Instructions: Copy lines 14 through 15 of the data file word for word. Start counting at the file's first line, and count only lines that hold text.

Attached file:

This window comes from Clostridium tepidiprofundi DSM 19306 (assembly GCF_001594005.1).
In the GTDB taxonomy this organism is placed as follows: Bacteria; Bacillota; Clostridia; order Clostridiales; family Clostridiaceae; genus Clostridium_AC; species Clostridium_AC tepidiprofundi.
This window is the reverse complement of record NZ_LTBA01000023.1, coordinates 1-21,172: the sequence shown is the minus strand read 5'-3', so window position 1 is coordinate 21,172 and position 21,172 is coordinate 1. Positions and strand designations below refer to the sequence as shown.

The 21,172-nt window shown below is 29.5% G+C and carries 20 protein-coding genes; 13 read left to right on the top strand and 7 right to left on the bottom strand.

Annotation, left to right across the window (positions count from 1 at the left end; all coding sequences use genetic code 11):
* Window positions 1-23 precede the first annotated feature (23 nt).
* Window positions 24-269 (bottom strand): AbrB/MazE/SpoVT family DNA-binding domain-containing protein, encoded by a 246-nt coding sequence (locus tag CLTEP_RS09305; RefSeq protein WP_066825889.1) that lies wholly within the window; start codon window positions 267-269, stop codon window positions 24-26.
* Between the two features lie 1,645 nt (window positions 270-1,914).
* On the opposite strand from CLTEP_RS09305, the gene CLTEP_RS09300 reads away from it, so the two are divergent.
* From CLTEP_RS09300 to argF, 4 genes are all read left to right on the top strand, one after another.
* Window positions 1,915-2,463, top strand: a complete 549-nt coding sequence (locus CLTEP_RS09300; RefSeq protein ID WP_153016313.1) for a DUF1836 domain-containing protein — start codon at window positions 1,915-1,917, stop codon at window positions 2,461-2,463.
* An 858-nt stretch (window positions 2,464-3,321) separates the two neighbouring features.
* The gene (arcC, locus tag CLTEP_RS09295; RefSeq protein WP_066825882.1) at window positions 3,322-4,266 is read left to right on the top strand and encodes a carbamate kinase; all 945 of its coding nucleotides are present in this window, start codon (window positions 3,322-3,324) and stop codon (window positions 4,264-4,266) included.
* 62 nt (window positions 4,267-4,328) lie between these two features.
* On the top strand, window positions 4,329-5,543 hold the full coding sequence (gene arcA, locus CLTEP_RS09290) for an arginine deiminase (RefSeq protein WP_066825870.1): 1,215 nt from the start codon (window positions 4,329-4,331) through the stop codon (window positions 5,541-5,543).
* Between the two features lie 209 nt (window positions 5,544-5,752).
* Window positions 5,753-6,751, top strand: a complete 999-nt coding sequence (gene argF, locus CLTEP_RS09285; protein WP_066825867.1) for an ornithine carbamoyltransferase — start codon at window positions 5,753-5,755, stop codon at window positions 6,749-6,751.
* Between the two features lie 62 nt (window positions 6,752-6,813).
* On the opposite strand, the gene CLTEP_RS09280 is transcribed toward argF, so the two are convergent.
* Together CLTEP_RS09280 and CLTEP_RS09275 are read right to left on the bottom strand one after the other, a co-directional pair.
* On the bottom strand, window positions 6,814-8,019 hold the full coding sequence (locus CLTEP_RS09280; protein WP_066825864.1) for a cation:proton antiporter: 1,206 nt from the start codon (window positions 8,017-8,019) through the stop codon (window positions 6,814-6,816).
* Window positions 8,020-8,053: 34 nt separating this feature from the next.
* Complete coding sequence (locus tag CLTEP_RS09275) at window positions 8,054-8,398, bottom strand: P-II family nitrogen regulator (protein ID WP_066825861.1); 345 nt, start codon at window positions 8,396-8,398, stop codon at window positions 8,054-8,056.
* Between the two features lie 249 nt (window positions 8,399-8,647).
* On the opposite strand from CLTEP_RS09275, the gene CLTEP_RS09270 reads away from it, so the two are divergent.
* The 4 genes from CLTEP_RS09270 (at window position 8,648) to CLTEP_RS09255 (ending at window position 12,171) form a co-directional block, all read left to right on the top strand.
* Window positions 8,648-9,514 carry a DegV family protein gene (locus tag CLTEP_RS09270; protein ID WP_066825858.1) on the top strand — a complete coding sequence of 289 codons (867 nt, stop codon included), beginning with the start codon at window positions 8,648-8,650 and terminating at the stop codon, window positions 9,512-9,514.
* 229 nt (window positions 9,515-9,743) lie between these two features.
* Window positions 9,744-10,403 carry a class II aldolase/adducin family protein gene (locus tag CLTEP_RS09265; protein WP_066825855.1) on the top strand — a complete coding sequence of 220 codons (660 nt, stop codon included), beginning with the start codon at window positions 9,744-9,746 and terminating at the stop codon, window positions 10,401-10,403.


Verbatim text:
* 62 nt (window positions 4,267-4,328) lie between these two features.
* On the top strand, window positions 4,329-5,543 hold the full coding sequence (gene arcA, locus CLTEP_RS09290) for an arginine deiminase (RefSeq protein WP_066825870.1): 1,215 nt from the start codon (window positions 4,329-4,331) through the stop codon (window positions 5,541-5,543).